esplin2966

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Mar 2, 2015
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So say we're getting 250 cases made, what determines what gets laid out on each sheet? Is there software that tries to optimize the layout across the run or is it all figured out by hand?
I was just speaking with a manufacturer in the US today and this question happened to come up. They said they have a software that does it, but it's not perfect so usually they have to tweak the results manually.
 

4RTEX

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Feb 24, 2015
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With such production it's a good idea to have one complete set of parts for one case coming of the machine. In ideal world you would want to use 1 sheet per 1 case (whatever size) as this makes production process easier. It allows to run one program regardless of quantity under current demand. Generally reduces CAD time. It's even very common to have "de-coiled" sheet to custom size to allow this. Manufacturers like to be able to repeat the process easily. This mainly concerns laser cutting and punching though.

Software is of course capable of utilizing the sheet to maximum, but it's not always the best.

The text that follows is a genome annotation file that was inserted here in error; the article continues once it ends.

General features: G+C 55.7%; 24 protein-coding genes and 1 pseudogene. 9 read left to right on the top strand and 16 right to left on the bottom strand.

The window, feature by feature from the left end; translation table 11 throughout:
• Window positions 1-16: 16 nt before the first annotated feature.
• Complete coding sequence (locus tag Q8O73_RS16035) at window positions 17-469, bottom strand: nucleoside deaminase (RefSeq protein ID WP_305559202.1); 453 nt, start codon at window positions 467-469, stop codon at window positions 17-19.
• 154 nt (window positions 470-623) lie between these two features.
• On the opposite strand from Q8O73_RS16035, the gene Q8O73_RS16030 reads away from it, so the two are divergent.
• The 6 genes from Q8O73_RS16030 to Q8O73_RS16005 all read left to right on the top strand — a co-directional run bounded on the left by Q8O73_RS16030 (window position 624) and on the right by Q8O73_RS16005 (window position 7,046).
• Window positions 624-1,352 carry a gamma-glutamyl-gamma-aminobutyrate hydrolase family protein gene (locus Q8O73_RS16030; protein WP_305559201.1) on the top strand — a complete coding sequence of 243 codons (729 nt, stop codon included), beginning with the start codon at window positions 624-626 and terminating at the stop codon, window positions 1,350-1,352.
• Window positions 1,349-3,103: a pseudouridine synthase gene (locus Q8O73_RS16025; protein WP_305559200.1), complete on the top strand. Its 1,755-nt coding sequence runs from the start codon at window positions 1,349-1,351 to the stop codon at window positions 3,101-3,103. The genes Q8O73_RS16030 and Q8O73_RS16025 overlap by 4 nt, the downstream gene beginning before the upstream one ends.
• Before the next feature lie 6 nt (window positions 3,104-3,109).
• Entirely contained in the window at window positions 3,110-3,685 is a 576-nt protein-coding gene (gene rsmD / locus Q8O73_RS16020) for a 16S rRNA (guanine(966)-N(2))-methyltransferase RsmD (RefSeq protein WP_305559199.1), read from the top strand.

Aibohphobia

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We'll be using a mix of 20 gauge and 18 gauge and there will be more of some parts than complete cases like panels for color variants.
 

Aibohphobia

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Got some powder coat samples in and man does the textured black look and feel nice:

Completely hides fingerprints too :)
 
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QinX

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At my work we exclusively use fine textured powder coats, I find it also looks less tacky then smooth powercoats imo. It looks really good, must have been hard to take a proper picture of :p.
 

Aibohphobia

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Yeah, can't get away from the slight orange peel look with the smooth coats also. I used a macro lens so the picture was easy.

But even then it's hard to convey what it's like in a photo.
 

Aibohphobia

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At my work we exclusively use fine textured powder coats
What vendor do you use? Tiger Drylac seems popular with sheet metal fabricators over here but I just came across the Axalta/Du Pont fine textured catalog and there's much more variety than what Tiger offers.
 

Jeffinslaw

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Mar 3, 2015
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What vendor do you use? Tiger Drylac seems popular with sheet metal fabricators over here but I just came across the Axalta/Du Pont fine textured catalog and there's much more variety than what Tiger offers.

Check prismaticpowders.com all the colors and textures you can imagine.
 

Aibohphobia

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Check prismaticpowders.com all the colors and textures you can imagine.
I saw them but they seem to cater to people customizing their cars so I assume it's more expensive. Some of those metallic finishes do look nice though.